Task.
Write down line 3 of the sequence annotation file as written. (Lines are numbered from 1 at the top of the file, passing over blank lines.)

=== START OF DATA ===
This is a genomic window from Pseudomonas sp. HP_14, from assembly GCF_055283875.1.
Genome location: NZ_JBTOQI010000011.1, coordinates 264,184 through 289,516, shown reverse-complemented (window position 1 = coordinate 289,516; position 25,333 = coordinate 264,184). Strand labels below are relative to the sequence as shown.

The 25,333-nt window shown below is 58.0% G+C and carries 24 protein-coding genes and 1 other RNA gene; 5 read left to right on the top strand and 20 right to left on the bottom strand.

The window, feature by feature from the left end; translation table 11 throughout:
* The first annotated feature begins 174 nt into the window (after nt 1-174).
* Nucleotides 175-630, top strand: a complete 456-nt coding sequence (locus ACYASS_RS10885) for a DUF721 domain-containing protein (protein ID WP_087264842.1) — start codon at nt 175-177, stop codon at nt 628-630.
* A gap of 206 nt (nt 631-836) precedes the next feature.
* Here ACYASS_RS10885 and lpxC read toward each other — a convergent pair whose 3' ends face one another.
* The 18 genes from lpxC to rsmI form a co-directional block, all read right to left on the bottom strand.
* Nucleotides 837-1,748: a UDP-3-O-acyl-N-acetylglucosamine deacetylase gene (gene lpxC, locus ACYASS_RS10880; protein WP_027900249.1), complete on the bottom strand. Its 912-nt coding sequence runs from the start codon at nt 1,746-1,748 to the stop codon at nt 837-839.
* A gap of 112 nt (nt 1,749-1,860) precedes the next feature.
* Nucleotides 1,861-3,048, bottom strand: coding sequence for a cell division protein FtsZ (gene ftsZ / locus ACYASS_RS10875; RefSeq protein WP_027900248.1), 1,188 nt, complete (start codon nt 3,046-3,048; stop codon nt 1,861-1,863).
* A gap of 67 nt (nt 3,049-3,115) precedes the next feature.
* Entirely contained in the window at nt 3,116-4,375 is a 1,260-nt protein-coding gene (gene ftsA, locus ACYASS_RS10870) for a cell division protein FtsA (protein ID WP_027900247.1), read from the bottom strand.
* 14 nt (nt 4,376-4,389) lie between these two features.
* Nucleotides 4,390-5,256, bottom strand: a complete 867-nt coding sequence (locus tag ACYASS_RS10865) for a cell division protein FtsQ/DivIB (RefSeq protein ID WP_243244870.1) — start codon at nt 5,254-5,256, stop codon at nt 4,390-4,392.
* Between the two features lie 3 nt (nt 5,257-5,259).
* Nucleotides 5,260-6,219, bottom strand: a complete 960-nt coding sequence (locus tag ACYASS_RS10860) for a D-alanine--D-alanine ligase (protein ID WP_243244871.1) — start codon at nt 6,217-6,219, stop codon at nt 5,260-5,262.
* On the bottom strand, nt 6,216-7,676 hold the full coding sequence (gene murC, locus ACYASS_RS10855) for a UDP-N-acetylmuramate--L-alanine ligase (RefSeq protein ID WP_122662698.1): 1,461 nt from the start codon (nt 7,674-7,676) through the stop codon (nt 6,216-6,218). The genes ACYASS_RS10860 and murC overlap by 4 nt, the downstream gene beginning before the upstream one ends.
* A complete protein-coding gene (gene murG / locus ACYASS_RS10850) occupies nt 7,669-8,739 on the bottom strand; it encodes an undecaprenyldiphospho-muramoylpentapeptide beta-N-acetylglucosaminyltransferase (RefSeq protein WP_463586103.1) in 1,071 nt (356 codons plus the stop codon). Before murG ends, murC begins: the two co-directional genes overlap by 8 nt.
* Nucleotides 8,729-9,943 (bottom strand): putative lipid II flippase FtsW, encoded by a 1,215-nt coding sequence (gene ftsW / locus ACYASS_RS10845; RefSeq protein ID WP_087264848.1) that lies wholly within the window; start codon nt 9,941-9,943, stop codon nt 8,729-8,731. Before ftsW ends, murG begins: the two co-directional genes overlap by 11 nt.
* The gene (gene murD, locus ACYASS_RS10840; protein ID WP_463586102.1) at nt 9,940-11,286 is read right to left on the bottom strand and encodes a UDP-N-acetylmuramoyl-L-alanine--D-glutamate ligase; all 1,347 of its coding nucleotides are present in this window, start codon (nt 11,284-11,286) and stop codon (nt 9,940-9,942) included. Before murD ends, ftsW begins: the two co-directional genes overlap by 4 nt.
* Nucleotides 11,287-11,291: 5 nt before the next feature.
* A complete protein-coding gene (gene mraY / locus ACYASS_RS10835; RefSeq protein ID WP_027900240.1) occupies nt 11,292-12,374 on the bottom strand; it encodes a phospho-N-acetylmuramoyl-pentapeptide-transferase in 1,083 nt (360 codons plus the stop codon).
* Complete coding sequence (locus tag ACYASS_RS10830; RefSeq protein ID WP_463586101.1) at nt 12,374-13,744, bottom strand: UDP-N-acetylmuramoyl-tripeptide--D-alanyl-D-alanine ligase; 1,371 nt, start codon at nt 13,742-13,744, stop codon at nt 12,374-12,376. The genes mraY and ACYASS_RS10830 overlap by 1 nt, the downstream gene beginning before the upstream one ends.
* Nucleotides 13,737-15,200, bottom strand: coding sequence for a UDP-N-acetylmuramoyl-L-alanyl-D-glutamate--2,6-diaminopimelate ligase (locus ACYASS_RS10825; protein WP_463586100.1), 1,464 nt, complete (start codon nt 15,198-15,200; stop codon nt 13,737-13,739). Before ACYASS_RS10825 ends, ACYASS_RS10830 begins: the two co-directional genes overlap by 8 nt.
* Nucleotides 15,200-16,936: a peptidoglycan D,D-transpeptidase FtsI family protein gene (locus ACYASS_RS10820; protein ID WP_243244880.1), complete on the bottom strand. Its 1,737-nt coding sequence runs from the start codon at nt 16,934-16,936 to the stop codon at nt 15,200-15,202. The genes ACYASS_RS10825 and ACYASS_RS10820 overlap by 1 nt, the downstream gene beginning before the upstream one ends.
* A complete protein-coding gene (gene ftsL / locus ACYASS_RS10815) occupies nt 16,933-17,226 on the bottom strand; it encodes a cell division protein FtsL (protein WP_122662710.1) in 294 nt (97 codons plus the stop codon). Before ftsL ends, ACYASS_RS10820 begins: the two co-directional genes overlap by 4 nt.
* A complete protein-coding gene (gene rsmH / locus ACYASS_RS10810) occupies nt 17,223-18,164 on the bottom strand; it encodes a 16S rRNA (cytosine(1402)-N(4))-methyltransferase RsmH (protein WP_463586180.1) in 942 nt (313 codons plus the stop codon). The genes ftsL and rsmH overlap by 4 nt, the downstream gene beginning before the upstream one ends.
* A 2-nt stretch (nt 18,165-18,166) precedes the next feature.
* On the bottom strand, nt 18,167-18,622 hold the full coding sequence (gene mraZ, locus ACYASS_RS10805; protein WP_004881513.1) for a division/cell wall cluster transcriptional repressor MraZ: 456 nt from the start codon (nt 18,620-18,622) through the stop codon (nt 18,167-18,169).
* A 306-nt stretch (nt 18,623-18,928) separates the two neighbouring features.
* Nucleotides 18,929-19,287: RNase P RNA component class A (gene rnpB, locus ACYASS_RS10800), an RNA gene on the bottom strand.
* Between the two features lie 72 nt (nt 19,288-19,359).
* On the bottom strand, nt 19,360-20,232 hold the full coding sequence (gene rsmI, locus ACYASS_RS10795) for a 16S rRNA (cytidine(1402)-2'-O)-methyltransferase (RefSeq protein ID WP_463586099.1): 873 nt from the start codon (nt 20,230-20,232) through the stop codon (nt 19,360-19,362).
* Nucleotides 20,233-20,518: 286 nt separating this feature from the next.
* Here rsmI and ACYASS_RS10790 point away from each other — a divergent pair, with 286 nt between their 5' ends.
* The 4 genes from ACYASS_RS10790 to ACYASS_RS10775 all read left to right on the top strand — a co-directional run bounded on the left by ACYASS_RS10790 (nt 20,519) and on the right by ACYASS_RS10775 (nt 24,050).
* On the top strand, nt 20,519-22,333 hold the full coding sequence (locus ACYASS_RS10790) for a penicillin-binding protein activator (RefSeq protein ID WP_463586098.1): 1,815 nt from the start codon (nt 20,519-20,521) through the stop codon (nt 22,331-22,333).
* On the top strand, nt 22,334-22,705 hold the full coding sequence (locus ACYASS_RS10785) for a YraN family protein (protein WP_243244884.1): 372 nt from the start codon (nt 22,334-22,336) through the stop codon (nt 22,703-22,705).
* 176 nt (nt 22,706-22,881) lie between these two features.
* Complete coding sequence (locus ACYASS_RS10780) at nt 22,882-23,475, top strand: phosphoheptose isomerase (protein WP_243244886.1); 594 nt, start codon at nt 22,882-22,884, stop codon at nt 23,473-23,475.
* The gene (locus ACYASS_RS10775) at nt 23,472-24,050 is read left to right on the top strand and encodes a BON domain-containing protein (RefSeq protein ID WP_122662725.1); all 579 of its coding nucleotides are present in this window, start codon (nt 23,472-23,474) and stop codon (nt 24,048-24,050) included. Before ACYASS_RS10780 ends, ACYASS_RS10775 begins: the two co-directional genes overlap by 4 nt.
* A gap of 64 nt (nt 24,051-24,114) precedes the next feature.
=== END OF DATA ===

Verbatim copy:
The 25,333-nt window shown below is 58.0% G+C and carries 24 protein-coding genes and 1 other RNA gene; 5 read left to right on the top strand and 20 right to left on the bottom strand.